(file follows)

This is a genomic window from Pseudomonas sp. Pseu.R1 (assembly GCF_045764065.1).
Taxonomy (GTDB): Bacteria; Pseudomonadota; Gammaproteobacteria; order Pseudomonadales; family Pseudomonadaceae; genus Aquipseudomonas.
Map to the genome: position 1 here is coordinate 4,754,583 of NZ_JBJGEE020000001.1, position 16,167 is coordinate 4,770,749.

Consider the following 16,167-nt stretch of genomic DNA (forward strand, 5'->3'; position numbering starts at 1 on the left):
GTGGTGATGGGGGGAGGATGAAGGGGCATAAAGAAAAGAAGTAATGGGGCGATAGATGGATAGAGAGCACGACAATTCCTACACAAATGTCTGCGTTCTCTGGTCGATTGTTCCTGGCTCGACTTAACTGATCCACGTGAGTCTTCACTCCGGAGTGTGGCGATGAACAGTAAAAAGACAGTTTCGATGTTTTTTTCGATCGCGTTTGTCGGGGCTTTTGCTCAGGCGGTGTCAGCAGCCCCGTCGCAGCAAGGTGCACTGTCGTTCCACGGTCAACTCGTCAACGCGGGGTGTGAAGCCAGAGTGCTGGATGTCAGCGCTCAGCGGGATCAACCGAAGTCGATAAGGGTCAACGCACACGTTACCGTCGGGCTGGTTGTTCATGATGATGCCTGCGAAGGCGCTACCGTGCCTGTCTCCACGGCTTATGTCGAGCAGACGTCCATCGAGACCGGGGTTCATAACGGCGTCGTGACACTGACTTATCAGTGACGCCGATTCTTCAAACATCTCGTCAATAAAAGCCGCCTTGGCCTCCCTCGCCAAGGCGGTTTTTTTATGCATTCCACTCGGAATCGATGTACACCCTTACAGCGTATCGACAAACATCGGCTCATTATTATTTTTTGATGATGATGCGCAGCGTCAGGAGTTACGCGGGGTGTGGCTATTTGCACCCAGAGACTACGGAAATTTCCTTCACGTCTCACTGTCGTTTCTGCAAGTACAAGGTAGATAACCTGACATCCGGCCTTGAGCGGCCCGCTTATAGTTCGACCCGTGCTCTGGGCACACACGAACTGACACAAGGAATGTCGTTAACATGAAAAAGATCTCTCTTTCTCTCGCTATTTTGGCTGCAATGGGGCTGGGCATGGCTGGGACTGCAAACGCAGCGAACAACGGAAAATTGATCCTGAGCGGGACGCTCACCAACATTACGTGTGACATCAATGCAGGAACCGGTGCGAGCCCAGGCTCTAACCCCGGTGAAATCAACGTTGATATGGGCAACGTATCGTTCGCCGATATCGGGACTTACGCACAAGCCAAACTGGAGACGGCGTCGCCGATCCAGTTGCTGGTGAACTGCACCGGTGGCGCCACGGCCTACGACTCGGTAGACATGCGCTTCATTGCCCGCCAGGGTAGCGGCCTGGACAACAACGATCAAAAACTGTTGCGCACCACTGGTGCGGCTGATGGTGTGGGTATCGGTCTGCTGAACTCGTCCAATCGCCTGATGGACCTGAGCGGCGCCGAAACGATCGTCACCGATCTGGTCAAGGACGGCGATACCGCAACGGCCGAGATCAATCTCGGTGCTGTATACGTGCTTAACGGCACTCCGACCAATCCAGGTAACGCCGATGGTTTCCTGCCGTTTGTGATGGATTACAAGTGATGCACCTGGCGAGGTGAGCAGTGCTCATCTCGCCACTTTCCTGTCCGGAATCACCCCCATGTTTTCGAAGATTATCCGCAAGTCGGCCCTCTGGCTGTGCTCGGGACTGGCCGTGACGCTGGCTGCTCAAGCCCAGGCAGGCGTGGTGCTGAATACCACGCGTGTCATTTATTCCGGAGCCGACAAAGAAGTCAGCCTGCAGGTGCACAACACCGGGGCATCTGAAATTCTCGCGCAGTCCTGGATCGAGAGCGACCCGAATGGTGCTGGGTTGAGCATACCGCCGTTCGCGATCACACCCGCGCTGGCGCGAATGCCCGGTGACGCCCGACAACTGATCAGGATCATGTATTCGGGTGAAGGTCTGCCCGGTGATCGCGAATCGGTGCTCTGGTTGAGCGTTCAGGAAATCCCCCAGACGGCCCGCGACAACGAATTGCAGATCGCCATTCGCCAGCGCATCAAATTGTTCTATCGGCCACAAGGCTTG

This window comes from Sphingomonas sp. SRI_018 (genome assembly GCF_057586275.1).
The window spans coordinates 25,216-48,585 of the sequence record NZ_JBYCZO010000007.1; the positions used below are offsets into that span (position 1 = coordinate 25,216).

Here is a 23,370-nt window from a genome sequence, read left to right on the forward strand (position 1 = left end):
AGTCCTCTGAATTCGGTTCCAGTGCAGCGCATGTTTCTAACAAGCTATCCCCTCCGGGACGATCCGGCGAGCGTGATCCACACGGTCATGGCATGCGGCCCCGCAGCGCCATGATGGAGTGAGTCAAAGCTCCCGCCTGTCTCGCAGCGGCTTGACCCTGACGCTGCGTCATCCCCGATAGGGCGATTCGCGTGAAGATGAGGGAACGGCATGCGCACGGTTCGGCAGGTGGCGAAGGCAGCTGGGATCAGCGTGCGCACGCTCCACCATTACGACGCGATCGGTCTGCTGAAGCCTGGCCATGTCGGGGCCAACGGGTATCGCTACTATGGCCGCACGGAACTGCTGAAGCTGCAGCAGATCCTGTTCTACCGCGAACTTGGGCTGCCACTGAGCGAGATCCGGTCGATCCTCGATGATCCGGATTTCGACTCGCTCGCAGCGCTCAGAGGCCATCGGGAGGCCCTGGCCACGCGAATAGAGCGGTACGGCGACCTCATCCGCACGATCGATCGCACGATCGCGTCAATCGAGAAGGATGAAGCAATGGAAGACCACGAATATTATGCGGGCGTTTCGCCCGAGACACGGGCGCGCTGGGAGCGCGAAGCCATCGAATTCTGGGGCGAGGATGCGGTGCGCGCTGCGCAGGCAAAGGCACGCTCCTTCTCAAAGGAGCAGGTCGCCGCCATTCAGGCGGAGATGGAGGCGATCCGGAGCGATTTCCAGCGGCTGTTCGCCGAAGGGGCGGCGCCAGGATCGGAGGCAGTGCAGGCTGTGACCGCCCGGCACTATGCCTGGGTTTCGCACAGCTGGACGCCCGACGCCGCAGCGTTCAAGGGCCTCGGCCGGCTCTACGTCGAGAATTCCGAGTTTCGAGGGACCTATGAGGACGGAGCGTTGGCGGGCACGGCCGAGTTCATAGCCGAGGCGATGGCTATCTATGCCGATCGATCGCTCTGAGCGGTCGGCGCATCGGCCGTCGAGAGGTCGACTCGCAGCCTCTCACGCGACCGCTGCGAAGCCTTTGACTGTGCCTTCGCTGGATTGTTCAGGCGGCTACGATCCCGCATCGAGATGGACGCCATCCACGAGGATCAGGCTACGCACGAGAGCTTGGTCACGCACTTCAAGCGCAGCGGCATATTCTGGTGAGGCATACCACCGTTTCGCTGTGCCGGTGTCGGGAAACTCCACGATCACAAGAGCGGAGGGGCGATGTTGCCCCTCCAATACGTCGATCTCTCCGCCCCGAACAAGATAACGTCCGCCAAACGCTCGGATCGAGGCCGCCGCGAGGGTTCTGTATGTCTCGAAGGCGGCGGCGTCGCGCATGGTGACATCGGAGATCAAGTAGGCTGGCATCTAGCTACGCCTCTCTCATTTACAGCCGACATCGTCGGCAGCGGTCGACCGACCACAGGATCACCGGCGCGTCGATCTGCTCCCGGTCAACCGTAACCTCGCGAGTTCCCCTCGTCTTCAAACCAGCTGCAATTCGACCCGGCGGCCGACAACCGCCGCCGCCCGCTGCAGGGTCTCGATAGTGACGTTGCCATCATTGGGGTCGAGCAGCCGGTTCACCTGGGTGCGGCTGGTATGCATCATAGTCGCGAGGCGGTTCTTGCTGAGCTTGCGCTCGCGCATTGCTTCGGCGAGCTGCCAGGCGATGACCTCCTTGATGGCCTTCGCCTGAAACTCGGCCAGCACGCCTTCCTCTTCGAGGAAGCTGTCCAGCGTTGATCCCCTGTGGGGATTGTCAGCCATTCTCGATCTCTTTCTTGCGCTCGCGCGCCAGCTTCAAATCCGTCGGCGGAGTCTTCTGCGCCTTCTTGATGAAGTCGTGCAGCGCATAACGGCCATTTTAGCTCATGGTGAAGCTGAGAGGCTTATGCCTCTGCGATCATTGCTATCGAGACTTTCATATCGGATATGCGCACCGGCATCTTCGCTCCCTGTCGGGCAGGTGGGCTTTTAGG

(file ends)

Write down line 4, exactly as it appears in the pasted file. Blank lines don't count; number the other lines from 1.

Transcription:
Consider the following 16,167-nt stretch of genomic DNA (forward strand, 5'->3'; position numbering starts at 1 on the left):